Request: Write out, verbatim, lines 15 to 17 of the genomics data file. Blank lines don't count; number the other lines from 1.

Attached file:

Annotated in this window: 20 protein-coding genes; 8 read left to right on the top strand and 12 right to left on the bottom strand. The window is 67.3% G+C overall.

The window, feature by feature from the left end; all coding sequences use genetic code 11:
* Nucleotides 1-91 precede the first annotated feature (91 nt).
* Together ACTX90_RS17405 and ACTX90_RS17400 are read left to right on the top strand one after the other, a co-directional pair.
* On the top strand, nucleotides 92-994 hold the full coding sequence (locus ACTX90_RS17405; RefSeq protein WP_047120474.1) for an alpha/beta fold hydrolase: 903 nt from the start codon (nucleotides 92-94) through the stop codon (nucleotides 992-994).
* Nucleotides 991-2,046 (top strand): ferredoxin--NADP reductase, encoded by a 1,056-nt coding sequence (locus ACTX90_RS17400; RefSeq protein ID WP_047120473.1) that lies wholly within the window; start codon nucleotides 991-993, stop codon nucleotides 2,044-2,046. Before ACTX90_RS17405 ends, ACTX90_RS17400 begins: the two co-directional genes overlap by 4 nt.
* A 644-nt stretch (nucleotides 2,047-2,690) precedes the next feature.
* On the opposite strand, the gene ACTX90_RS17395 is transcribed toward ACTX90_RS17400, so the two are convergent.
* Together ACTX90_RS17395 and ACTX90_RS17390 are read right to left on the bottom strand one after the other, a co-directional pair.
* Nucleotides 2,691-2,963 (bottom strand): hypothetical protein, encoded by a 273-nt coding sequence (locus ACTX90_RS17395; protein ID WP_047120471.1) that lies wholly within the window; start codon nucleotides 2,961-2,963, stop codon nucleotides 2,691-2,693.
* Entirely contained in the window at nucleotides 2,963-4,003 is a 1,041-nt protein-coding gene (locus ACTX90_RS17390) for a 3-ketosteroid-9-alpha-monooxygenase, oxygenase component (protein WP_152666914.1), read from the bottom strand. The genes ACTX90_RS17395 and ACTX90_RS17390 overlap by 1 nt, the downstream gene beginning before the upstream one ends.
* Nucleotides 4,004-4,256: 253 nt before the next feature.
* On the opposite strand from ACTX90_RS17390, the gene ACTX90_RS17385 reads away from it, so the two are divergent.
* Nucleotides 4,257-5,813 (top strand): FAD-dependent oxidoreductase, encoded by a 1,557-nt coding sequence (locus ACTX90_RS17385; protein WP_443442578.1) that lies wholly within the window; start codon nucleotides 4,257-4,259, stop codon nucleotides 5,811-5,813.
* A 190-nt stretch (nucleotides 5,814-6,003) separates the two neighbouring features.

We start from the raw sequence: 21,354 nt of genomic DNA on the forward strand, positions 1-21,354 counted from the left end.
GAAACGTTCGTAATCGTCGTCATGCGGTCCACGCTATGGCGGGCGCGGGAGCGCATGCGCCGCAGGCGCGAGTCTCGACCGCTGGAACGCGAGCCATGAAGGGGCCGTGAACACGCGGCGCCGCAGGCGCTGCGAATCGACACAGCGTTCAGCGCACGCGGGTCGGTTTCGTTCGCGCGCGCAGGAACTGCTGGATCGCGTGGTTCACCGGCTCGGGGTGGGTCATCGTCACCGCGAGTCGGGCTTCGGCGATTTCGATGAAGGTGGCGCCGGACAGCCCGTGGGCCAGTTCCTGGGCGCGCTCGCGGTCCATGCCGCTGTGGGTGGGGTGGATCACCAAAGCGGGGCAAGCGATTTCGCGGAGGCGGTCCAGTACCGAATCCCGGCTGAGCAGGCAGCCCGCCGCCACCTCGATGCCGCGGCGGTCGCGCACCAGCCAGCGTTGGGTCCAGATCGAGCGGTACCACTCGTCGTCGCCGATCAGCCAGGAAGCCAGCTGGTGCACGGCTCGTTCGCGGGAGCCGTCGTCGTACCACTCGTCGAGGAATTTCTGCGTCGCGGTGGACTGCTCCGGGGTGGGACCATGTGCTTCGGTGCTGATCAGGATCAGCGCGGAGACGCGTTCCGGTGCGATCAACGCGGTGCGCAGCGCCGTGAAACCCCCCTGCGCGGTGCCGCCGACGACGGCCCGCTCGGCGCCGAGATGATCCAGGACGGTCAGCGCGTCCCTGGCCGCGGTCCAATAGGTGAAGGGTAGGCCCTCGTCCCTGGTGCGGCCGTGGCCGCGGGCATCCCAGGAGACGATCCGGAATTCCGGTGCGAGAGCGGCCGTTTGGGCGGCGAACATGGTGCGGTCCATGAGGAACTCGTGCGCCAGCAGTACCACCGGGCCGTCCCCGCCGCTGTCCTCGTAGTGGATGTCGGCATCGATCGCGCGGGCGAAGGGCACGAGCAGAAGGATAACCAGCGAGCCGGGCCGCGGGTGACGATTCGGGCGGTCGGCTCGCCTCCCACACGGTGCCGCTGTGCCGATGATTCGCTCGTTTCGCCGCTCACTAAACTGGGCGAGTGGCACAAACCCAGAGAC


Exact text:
* A 190-nt stretch (nucleotides 5,814-6,003) separates the two neighbouring features.

We start from the raw sequence: 21,354 nt of genomic DNA on the forward strand, positions 1-21,354 counted from the left end.
GAAACGTTCGTAATCGTCGTCATGCGGTCCACGCTATGGCGGGCGCGGGAGCGCATGCGCCGCAGGCGCGAGTCTCGACCGCTGGAACGCGAGCCATGAAGGGGCCGTGAACACGCGGCGCCGCAGGCGCTGCGAATCGACACAGCGTTCAGCGCACGCGGGTCGGTTTCGTTCGCGCGCGCAGGAACTGCTGGATCGCGTGGTTCACCGGCTCGGGGTGGGTCATCGTCACCGCGAGTCGGGCTTCGGCGATTTCGATGAAGGTGGCGCCGGACAGCCCGTGGGCCAGTTCCTGGGCGCGCTCGCGGTCCATGCCGCTGTGGGTGGGGTGGATCACCAAAGCGGGGCAAGCGATTTCGCGGAGGCGGTCCAGTACCGAATCCCGGCTGAGCAGGCAGCCCGCCGCCACCTCGATGCCGCGGCGGTCGCGCACCAGCCAGCGTTGGGTCCAGATCGAGCGGTACCACTCGTCGTCGCCGATCAGCCAGGAAGCCAGCTGGTGCACGGCTCGTTCGCGGGAGCCGTCGTCGTACCACTCGTCGAGGAATTTCTGCGTCGCGGTGGACTGCTCCGGGGTGGGACCATGTGCTTCGGTGCTGATCAGGATCAGCGCGGAGACGCGTTCCGGTGCGATCAACGCGGTGCGCAGCGCCGTGAAACCCCCCTGCGCGGTGCCGCCGACGACGGCCCGCTCGGCGCCGAGATGATCCAGGACGGTCAGCGCGTCCCTGGCCGCGGTCCAATAGGTGAAGGGTAGGCCCTCGTCCCTGGTGCGGCCGTGGCCGCGGGCATCCCAGGAGACGATCCGGAATTCCGGTGCGAGAGCGGCCGTTTGGGCGGCGAACATGGTGCGGTCCATGAGGAACTCGTGCGCCAGCAGTACCACCGGGCCGTCCCCGCCGCTGTCCTCGTAGTGGATGTCGGCATCGATCGCGCGGGCGAAGGGCACGAGCAGAAGGATAACCAGCGAGCCGGGCCGCGGGTGACGATTCGGGCGGTCGGCTCGCCTCCCACACGGTGCCGCTGTGCCGATGATTCGCTCGTTTCGCCGCTCACTAAACTGGGCGAGTGGCACAAACCCAGAGAC